# n-th Fibonacci number with memoization

I am learning Rust and decided to create a simple program to calculate n-th Fibonacci number. It uses a vector for memoization. The program works, but what would you suggest to improve here? Maybe store memo inside fib function as a static variable?

I tried to use u32 everywhere, but 48-th fib number doesn't fit into u32, so I decided to use u64.

use std::io;
use std::io::Write;
use std::str::FromStr;

fn fib(n: u32, memo: &mut Vec<u64>) -> u64 {
if n < 2 {
return n as u64;
}
else if memo[(n-1) as usize] != 0 {
return memo[(n-1) as usize];
}

memo[(n-1) as usize] = fib(n - 1, memo) + fib(n - 2, memo);
memo[(n-1) as usize]
}

fn main() {
loop {
print!("n = ");
io::stdout().flush().unwrap();

let mut str: String = String::new();
.expect("Error getting number");

str.pop();
match u32::from_str(&str) {
Ok(n) => {
let mut memo: Vec<u64> = vec![0; n as usize];
println!("fib({})={}", n, fib(n, &mut memo));
break;
}
Err(_e) => {
println!("Error parsing number.");
println!("Try again");
}
};
}
}

• Related Q&A Recursive Fibonacci in Rust with memoization Mar 14, 2021 at 8:53
• I am not familiar with Rust conventions, but I feel some comments should be in place, if only to split segments of main, and to define what fibonacci does (maybe this is redundant, since most people already know the function, but good habits are best learned early). You mention overflow due to u32/u64. This is an example of stuff which often should/could be mentioned in-code, although it is often commented in-documentation instead. Mar 14, 2021 at 15:44

I like this. Your code is clean and pretty readable. I recommend using rustfmt, if only because it will stop annoying people on the internet from recommending you use rustfmt. But the minor code formatting differences are not something to be overly concerned about, if you have a style and stick with it.

I have two major suggestions:

1. Don't populate the cache with a sentinel value (zero) and then test whether each value is zero or not. Instead, make the vector start small and grow as you populate it. To avoid reallocation, you can initialize it with a large capacity and small length. You can further simplify the logic by (a) using push to add a value to the cache when you know the length is n; and (b) initializing the cache to [0, 1], which will play into the next point:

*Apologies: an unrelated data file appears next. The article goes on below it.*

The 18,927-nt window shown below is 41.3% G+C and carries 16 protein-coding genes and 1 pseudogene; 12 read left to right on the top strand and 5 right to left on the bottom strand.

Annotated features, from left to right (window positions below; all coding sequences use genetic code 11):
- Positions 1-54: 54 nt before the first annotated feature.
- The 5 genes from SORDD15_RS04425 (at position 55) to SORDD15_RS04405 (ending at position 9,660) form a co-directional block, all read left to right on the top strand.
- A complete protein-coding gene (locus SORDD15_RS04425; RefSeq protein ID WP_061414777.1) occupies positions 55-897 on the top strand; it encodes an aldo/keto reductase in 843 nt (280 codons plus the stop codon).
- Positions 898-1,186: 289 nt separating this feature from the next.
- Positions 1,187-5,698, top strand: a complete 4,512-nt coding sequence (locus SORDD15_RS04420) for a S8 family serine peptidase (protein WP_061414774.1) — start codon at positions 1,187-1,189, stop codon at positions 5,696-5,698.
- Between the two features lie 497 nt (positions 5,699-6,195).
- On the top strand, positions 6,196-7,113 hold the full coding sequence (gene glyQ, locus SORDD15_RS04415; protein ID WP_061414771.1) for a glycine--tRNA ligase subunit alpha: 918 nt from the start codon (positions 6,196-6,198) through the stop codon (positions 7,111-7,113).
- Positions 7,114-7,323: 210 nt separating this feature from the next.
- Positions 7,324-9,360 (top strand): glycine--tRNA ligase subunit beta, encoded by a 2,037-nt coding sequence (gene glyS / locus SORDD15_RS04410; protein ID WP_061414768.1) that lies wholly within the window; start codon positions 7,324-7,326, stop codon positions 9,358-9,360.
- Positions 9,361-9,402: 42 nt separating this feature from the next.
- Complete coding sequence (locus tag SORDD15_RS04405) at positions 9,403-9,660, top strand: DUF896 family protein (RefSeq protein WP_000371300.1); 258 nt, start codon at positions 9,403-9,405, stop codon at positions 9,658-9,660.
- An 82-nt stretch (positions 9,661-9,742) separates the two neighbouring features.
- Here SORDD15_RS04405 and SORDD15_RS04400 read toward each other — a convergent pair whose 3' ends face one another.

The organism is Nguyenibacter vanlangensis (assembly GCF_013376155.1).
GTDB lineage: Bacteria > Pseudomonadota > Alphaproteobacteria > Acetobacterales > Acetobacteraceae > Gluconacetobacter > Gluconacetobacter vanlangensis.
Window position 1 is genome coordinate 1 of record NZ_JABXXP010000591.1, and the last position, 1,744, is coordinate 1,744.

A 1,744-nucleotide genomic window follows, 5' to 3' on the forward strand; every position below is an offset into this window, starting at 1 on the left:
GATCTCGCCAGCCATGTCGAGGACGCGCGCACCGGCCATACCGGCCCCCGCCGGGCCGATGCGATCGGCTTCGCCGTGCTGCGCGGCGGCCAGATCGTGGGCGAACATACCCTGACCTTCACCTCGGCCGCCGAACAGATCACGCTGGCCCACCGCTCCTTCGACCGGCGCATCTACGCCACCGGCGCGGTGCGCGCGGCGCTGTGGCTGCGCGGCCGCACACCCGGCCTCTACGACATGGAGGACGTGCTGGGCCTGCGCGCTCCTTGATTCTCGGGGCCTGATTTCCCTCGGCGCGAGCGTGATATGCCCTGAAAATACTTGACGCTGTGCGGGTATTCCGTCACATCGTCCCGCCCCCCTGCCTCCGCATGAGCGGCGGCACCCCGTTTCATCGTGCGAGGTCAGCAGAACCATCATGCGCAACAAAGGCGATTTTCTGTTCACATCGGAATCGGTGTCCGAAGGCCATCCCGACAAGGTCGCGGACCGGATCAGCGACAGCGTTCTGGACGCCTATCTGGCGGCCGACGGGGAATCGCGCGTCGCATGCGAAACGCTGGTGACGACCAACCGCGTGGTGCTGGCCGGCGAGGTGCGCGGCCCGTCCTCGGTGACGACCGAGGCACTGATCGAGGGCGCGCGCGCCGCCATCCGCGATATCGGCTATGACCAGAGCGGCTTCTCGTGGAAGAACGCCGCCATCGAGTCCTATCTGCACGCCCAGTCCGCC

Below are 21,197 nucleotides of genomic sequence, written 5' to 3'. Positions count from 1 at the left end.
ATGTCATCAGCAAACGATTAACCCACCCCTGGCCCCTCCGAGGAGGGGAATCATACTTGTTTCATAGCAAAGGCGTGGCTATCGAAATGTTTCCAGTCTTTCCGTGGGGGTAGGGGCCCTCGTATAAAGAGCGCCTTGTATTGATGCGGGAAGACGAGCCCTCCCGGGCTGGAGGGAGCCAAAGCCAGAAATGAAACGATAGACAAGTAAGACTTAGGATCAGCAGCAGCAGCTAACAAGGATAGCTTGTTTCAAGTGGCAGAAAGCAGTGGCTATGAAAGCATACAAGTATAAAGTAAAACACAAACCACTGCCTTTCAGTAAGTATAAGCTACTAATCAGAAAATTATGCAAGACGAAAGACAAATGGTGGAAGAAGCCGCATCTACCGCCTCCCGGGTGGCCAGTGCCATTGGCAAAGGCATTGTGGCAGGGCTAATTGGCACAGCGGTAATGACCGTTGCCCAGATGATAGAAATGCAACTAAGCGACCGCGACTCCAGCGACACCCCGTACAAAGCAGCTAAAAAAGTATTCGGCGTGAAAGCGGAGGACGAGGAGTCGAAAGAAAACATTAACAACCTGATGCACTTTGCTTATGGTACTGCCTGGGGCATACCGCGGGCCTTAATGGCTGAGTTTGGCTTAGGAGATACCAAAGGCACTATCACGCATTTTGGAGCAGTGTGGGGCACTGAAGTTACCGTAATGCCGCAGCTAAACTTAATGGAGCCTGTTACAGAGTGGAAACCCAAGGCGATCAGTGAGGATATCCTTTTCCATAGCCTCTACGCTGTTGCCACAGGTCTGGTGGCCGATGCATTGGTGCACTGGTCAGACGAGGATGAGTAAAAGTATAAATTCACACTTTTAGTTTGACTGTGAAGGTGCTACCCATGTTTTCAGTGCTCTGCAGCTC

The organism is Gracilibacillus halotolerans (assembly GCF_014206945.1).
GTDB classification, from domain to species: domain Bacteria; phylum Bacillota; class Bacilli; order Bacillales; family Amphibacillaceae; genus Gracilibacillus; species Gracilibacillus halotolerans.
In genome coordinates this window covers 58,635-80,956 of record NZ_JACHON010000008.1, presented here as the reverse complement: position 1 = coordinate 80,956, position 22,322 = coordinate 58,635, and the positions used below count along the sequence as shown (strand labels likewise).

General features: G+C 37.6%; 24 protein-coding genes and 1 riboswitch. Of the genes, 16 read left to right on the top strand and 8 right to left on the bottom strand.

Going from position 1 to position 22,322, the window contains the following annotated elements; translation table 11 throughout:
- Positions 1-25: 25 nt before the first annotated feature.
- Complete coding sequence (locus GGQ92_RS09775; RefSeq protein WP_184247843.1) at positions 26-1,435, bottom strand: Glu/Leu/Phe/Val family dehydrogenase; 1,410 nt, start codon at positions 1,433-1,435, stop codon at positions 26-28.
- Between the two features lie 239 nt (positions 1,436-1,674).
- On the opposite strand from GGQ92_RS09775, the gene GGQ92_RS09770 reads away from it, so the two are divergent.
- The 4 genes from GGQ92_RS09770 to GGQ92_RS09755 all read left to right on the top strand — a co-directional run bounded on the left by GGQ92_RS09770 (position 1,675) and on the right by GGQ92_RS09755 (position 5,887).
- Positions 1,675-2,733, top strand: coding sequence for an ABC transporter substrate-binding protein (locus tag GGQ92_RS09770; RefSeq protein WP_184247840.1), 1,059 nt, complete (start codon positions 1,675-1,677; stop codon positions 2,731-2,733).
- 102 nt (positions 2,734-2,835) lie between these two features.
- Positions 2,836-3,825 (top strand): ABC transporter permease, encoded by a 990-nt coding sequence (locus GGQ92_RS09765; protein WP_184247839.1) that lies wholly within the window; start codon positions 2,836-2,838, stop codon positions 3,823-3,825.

2. Split fib into two functions: one that takes a cache as argument, and one that creates the cache inside itself (and calls the first one to do the heavy lifting). If you expose both of these in an API, then the user can decide whether reusing the cache is appropriate or not.

Here's the main code with both suggestions implemented:

fn fib_cached(n: u32, memo: &mut Vec<u64>) -> u64 {
if (n as usize) < memo.len() {
memo[n as usize]
} else {
let ret = fib_cached(n - 2, memo) + fib_cached(n - 1, memo);
// At this point we know that memo.len() is at least n, because
// fib_cached(n - 1, memo) will have populated memo[n-1]. Furthermore, if
// memo.len() had been greater than n, we would have taken the other
// branch of the if. There are no other functions capable of modifying
// memo because we hold a &mut reference to it, so memo.len() is exactly n
// and push(ret) will make memo[n] = ret.
memo.push(ret);
ret
}
}

fn fib(n: u32) -> u64 {
let mut cache = Vec::with_capacity(n as usize);
cache.extend(&[0, 1]);
fib_cached(n, &mut cache)
}


Here are some more observations, in no particular order:

• Even this modified version is somewhat fragile, since it's easy to call fib_cached with a too-small cache, which may panic. If you were writing a library for others to use, I would suggest making a wrapper type around Vec<u64> so you can insist on correctly-initialized caches. This would be a start:

struct FibCache {
data: Vec<u64>,
}

impl FibCache {
fn with_capacity(n: usize) -> Self {
let mut data = Vec::with_capacity(n);
data.extend(&[0, 1]);
FibCache {data}
}
}

fn fib_cached(n: u32, memo: &mut FibCache) -> u64 {
if (n as usize) < memo.data.len() {
memo.data[n as usize]
} else {
let ret = fib_cached(n - 2, memo) + fib_cached(n - 1, memo);
memo.data.push(ret);
ret
}
}

fn fib(n: u32) -> u64 {
let mut cache = FibCache::with_capacity(n as usize);
fib_cached(n, &mut cache)
}


This means nobody can call fib_cached without creating a FibCache object with a constructor you define. It also lets you make backwards-compatible changes to the type of cache -- you could use a HashMap, as 6005 suggests, or another data structure, without changing the outward-facing API of the library.